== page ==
It took an entire season of aimless wandering, but Supernatural finally had its devil baby and of course there was a labor scene and Mary Winchester (Samantha Smith) said to Dumb Kelly Kline (Courtney Ford), "Your contractions are five minutes apart. It's almost time." And then I started mean-laughing because no.

Other than the hilariously-unrealistic-but-woefully-standard presentation of a TV labor and delivery, Supernatural's double whammy of a finale also gave us...well...it's hard to describe. Everyone died, but that's par for the course for a Supernatural finale to the point that even Castiel's (Misha Collins) SHOCKING death at the hands of Lucifer (Mark Pellegrino) wasn't particularly shocking, but hey at least we have an entire summer of sad-Dean-pining-for-the-angel-peen fanfic to fill the void.

Castiel is fine, you guys. He's fiiiiiine.

Also "fine" this week: Dumb Kelly, Rowena (Ruth Connell), a bunch of nameless hunters, Lady Toni Bevell (Elizabeth Blackmore), Ketch (David Haydn-Jones), a bunch of B-MOL lackeys, and Crowley (Mark Sheppard). If we really want to talk about shocking deaths, let's take a look at Crowley's random act of self-sacrifice while Dean (Jensen Ackles) fruitlessly reenacted scenes from Scarface with an angel-killing gun and a reluctant Lucifer who, it turned out, was immune to this week's wonder weapon because, idk, it was convenient to the plot. And no, I'm not willing to accept the "archangel" argument. Gabriel was an archangel and a plain old angel sword did him in way back in Season 5. Therefore, it stands to reason that the big boomstick that fires bullets made from angel swords would have no problem taking an angel of Gabriel or Lucifer's caliber down. Of course, we spent half the series leading up to the first apocalypse counting on the Colt to "kill anything" and then Lucifer was immune to that too. Go figure.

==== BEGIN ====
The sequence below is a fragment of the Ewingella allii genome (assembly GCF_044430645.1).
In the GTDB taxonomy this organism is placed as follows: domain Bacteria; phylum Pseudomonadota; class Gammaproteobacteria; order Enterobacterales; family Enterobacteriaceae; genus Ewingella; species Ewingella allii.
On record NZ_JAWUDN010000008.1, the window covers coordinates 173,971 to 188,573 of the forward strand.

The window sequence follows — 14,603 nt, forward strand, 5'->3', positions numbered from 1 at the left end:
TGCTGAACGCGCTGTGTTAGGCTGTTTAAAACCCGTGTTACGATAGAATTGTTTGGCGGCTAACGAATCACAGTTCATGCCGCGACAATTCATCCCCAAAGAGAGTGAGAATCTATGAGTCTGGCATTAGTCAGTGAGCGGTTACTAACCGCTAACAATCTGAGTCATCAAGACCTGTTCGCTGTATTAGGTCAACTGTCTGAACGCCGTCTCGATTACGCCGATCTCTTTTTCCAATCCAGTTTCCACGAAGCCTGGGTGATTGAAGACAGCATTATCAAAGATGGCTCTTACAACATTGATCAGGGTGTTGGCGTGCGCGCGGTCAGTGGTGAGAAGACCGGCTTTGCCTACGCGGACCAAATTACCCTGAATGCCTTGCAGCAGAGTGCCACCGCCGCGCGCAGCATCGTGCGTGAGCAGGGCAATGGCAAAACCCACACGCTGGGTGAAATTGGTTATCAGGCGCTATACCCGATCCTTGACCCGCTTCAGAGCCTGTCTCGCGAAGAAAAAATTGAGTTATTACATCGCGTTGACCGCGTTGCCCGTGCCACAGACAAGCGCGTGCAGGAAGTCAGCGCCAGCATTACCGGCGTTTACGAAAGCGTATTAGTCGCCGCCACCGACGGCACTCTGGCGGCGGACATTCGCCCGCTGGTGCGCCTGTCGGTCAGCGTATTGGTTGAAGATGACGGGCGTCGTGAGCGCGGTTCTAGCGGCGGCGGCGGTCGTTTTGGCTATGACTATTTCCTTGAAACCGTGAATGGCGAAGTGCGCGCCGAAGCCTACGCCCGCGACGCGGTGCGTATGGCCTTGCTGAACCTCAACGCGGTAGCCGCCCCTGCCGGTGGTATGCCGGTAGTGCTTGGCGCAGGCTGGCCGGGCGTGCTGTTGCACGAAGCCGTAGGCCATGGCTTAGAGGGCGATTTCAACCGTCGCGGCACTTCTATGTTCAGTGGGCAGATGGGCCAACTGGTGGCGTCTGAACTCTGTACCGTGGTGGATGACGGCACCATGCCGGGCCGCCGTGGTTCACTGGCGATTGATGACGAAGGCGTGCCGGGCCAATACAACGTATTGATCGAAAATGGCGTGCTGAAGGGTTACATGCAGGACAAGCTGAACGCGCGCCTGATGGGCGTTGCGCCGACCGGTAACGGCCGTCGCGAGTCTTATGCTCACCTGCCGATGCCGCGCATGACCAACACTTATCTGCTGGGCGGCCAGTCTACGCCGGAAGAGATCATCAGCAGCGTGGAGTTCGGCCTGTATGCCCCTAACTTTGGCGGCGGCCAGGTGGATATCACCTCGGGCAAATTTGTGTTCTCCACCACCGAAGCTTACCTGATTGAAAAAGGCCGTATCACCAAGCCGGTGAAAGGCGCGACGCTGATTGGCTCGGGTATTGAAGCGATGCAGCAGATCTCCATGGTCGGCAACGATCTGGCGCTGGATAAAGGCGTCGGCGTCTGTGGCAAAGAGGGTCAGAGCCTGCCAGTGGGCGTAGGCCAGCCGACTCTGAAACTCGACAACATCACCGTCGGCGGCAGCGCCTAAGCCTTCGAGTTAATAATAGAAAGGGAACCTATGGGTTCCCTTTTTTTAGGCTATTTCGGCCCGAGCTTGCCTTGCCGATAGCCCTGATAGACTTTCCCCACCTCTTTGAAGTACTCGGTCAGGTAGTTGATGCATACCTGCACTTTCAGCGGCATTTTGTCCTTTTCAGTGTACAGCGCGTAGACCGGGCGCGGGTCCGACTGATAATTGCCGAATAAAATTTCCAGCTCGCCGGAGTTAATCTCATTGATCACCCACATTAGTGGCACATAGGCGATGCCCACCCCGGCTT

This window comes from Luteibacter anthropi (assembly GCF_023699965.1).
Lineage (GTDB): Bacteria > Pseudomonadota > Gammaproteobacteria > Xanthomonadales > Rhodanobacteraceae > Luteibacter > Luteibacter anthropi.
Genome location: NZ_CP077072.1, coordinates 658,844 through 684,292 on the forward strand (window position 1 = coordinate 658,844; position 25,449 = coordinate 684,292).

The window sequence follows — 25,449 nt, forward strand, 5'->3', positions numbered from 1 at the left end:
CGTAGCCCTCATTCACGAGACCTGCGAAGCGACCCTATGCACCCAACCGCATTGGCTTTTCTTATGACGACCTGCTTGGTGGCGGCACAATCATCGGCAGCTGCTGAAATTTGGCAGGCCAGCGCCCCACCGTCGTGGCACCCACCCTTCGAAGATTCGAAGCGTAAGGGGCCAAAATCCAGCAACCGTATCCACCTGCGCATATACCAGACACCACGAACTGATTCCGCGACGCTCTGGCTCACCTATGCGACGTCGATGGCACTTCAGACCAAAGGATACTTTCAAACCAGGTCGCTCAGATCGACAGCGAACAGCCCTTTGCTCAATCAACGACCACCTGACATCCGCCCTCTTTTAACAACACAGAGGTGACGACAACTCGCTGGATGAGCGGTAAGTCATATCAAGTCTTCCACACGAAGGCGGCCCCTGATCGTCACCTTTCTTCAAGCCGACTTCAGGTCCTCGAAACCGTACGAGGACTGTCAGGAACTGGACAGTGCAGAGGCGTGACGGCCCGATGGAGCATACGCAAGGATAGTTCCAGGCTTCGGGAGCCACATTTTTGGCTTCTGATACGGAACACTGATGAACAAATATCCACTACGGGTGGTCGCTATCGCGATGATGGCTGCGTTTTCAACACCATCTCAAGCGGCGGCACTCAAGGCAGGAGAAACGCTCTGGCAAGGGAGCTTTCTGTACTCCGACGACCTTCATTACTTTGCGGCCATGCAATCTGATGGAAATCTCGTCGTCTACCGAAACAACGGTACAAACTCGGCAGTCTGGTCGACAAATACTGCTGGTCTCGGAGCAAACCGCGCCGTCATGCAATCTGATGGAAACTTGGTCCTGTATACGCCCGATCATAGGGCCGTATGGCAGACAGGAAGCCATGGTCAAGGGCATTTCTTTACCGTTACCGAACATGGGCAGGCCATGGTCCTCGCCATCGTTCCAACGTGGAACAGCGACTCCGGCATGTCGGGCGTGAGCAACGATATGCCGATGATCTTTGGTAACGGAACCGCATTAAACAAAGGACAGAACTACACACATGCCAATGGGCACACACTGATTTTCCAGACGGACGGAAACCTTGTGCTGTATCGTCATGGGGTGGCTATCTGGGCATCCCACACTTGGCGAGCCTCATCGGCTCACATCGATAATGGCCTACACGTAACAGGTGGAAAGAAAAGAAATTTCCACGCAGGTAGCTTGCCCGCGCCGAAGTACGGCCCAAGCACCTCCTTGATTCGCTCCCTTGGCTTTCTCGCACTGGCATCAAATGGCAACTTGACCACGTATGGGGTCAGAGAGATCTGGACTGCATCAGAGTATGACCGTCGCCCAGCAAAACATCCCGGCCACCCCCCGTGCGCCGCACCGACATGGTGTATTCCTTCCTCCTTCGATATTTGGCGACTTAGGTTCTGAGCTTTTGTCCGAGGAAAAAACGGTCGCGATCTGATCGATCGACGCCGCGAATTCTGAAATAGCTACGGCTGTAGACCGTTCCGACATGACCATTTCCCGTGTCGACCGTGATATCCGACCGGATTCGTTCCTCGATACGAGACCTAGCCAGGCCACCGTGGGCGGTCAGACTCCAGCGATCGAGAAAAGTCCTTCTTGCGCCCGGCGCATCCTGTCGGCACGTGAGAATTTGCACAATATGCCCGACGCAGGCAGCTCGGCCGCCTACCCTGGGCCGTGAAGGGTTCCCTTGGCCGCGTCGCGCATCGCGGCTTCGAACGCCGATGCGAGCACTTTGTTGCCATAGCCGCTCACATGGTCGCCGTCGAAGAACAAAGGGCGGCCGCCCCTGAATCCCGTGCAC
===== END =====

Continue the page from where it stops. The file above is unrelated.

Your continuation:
Is Supernatural just rehashing its classic fifth season?

Supernatural's two-hour finale managed to land firmly in the realm of one of my biggest television pet peeves: the two-hour "special" that isn't special at all. It was two very different and separate episodes aired back to back and as a result, the "2-hour finale" felt disjointed and a lot like we were supposed to be sitting there with a checklist, making sure all of the plot points for Season 12 were conveniently wrapped up and that all the comfort food aspects of a Supernatural finale were featured.

Defeat the evil B-MOL? CHECK.

De-program Mary? CHECK.

Kill someone important? CHECK. CHECK. AND CHECK.

"Carry on My Wayward Son?" CHECK.

Bro-hugs? Bitch/Jerk? CHECK AND CHECK.